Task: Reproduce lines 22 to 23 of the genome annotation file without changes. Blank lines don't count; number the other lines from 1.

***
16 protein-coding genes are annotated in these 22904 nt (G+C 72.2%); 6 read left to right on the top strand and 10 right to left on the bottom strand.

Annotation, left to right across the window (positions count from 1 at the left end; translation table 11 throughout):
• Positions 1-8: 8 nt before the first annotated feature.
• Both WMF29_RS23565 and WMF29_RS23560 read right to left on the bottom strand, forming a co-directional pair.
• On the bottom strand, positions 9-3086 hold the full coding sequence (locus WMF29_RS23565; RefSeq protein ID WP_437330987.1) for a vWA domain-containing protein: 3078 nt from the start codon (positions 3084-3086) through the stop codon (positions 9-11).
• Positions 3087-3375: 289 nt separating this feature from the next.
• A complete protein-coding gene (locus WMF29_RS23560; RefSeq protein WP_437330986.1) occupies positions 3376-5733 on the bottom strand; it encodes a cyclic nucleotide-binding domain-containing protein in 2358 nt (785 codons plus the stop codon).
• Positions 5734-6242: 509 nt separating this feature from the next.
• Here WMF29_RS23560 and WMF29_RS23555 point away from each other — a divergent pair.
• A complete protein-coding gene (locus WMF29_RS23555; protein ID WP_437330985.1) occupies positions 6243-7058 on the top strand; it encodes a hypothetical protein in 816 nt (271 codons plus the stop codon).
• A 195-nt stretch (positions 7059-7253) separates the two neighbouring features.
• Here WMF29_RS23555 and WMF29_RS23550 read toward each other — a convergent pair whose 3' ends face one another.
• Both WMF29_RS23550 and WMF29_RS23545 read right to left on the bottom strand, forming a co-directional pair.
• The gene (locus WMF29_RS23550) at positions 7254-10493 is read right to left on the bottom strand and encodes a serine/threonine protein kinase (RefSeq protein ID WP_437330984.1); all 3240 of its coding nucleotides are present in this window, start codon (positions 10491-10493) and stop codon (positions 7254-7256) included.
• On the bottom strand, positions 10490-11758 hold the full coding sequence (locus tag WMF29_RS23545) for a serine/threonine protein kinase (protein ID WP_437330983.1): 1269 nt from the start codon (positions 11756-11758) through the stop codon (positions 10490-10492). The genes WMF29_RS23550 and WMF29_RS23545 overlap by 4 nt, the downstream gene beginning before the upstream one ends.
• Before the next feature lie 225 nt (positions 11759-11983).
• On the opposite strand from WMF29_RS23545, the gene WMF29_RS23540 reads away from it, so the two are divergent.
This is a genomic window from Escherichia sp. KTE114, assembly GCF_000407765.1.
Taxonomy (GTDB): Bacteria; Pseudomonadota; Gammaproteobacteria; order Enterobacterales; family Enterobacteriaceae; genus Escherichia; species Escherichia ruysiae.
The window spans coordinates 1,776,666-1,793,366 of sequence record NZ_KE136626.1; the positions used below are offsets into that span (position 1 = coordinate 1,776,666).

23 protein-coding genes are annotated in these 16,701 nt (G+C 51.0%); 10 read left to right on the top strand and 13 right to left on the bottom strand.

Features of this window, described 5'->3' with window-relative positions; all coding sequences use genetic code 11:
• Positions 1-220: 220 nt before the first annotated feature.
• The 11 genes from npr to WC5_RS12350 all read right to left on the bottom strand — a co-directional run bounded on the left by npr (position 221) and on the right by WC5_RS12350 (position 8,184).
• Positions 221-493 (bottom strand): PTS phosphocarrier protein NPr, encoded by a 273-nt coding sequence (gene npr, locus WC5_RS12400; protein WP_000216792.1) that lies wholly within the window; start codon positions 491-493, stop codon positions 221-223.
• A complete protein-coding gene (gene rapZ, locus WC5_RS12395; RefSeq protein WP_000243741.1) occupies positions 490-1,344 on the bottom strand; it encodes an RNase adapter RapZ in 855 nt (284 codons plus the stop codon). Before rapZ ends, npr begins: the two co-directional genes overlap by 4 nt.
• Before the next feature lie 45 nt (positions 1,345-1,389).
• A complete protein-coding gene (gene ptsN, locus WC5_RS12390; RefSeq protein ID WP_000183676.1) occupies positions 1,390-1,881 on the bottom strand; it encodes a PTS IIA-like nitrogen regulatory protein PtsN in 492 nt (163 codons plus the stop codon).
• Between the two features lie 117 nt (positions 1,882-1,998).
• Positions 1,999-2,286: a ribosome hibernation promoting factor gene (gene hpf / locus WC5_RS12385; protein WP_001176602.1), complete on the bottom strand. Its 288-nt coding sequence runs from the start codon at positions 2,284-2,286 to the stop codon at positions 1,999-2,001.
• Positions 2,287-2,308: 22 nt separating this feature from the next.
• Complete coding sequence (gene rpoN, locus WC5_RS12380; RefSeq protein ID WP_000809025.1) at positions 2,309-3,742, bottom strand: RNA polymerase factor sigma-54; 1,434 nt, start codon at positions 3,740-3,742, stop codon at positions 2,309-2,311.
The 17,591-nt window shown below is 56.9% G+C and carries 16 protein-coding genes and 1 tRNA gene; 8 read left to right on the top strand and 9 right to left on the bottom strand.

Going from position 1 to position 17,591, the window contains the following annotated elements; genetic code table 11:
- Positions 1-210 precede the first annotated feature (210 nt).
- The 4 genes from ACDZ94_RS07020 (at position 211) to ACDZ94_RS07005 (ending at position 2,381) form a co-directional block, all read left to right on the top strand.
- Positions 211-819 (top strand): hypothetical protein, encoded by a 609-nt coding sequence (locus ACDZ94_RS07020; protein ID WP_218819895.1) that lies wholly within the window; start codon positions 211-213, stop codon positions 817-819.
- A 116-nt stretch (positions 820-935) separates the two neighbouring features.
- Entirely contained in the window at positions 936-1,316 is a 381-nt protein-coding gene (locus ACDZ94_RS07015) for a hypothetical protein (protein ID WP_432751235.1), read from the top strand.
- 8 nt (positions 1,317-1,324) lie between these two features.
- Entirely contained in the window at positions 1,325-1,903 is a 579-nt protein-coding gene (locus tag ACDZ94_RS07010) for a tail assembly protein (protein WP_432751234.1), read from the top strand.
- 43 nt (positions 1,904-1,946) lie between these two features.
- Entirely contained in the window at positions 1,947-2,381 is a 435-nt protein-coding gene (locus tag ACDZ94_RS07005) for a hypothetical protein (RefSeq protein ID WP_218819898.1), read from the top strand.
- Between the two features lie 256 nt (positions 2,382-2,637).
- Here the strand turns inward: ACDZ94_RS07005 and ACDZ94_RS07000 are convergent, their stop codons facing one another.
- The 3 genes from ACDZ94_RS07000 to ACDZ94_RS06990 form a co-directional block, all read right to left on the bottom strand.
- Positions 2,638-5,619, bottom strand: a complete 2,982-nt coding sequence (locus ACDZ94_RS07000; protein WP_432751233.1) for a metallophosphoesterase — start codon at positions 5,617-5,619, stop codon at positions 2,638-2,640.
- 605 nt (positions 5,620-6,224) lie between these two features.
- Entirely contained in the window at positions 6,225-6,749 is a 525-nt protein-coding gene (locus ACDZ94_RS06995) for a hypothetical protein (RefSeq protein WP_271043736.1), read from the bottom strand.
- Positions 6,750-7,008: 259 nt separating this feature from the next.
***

Features of this window, described 5'->3' with window-relative positions; all coding sequences use genetic code 11:
• Positions 1-220: 220 nt before the first annotated feature.